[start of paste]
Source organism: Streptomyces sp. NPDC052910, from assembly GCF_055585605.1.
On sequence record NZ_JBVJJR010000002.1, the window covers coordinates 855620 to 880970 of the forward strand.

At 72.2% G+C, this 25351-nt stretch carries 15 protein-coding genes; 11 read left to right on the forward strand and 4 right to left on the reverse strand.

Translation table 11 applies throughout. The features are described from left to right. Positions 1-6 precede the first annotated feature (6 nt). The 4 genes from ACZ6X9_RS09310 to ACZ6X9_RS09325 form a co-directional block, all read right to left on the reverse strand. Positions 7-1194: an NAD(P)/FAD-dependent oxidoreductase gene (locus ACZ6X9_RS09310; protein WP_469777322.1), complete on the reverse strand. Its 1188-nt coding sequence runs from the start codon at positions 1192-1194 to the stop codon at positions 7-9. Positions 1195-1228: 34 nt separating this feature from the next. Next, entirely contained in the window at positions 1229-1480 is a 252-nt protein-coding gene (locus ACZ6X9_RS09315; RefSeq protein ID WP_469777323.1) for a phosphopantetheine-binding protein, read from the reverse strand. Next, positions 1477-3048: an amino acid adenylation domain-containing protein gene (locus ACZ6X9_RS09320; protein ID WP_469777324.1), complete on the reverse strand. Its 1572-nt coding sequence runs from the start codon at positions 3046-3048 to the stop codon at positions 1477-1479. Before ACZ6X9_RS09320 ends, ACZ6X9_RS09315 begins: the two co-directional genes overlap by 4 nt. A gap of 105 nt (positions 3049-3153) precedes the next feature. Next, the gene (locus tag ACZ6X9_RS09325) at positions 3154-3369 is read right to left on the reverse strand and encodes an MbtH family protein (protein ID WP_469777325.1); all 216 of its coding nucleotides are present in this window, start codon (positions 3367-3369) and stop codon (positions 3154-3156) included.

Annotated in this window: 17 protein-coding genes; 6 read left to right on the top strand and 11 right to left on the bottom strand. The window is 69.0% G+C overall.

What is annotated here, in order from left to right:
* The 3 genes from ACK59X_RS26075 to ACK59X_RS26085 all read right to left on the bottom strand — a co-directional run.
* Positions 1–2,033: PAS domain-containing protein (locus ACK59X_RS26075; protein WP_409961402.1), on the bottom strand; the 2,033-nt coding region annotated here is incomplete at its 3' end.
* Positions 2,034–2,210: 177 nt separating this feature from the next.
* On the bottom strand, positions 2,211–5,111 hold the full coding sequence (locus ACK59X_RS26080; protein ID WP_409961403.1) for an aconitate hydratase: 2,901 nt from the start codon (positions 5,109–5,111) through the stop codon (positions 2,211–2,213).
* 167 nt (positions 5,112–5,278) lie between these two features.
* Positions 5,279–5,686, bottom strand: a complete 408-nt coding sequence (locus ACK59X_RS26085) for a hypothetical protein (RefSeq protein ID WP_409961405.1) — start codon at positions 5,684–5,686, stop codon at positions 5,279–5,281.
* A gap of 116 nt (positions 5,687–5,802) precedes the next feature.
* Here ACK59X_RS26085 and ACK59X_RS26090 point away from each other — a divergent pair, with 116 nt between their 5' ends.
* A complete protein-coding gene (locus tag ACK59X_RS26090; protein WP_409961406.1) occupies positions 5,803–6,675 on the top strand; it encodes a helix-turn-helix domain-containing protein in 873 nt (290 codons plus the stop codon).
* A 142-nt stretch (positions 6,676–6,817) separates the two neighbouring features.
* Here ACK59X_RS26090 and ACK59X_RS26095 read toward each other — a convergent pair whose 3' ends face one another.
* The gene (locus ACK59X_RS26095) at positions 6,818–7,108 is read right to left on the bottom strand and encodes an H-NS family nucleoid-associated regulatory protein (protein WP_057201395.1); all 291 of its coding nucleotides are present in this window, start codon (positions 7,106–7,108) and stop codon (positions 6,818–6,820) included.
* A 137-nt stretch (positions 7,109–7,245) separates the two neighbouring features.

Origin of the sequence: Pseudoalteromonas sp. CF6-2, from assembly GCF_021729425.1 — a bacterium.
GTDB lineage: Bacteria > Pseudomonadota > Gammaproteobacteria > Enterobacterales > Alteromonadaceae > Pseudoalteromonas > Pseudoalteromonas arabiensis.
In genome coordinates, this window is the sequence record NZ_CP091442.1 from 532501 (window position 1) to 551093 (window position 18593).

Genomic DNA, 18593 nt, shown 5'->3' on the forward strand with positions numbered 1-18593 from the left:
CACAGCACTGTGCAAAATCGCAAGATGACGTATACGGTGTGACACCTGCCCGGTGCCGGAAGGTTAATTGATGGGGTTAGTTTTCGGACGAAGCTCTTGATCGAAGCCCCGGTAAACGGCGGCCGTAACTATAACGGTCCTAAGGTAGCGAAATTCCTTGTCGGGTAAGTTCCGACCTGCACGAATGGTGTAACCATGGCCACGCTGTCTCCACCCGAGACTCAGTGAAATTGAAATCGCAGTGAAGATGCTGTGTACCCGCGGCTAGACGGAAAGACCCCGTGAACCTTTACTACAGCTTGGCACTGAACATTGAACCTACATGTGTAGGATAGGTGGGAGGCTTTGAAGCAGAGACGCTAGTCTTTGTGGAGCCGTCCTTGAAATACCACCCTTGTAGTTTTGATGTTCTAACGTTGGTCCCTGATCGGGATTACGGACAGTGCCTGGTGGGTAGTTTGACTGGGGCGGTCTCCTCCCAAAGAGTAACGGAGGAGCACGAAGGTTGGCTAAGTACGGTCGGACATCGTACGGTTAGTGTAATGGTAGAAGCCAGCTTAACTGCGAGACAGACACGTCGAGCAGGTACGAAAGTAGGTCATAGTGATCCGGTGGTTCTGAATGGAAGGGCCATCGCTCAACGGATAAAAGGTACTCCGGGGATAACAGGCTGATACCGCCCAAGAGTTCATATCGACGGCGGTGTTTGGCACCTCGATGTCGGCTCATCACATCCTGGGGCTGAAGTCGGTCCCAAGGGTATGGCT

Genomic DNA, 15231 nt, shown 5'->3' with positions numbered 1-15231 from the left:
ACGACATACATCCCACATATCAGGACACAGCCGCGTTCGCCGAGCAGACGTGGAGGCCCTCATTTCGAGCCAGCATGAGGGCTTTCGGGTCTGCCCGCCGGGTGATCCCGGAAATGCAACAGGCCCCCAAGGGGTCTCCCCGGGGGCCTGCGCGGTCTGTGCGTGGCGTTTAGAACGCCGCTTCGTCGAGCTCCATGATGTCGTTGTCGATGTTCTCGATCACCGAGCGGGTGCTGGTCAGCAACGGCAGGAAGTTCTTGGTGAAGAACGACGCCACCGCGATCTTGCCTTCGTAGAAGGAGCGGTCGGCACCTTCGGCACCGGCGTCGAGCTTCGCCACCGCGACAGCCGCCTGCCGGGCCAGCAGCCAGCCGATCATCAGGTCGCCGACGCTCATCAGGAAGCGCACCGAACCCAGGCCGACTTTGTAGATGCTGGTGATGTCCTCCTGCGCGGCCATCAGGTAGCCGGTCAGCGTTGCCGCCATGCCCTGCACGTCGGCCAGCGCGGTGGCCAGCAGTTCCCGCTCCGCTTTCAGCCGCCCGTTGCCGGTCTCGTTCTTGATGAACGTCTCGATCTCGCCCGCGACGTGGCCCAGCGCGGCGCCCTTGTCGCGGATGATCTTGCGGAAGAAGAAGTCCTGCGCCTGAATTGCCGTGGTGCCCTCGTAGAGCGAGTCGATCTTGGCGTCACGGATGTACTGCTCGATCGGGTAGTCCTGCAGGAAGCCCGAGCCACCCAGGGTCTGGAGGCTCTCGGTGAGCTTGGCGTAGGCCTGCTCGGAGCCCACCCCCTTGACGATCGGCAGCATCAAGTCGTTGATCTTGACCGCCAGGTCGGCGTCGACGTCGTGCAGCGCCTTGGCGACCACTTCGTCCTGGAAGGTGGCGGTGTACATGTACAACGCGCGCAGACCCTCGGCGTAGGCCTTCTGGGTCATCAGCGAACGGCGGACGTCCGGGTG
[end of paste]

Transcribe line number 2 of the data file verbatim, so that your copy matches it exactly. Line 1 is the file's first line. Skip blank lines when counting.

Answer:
On sequence record NZ_JBVJJR010000002.1, the window covers coordinates 855620 to 880970 of the forward strand.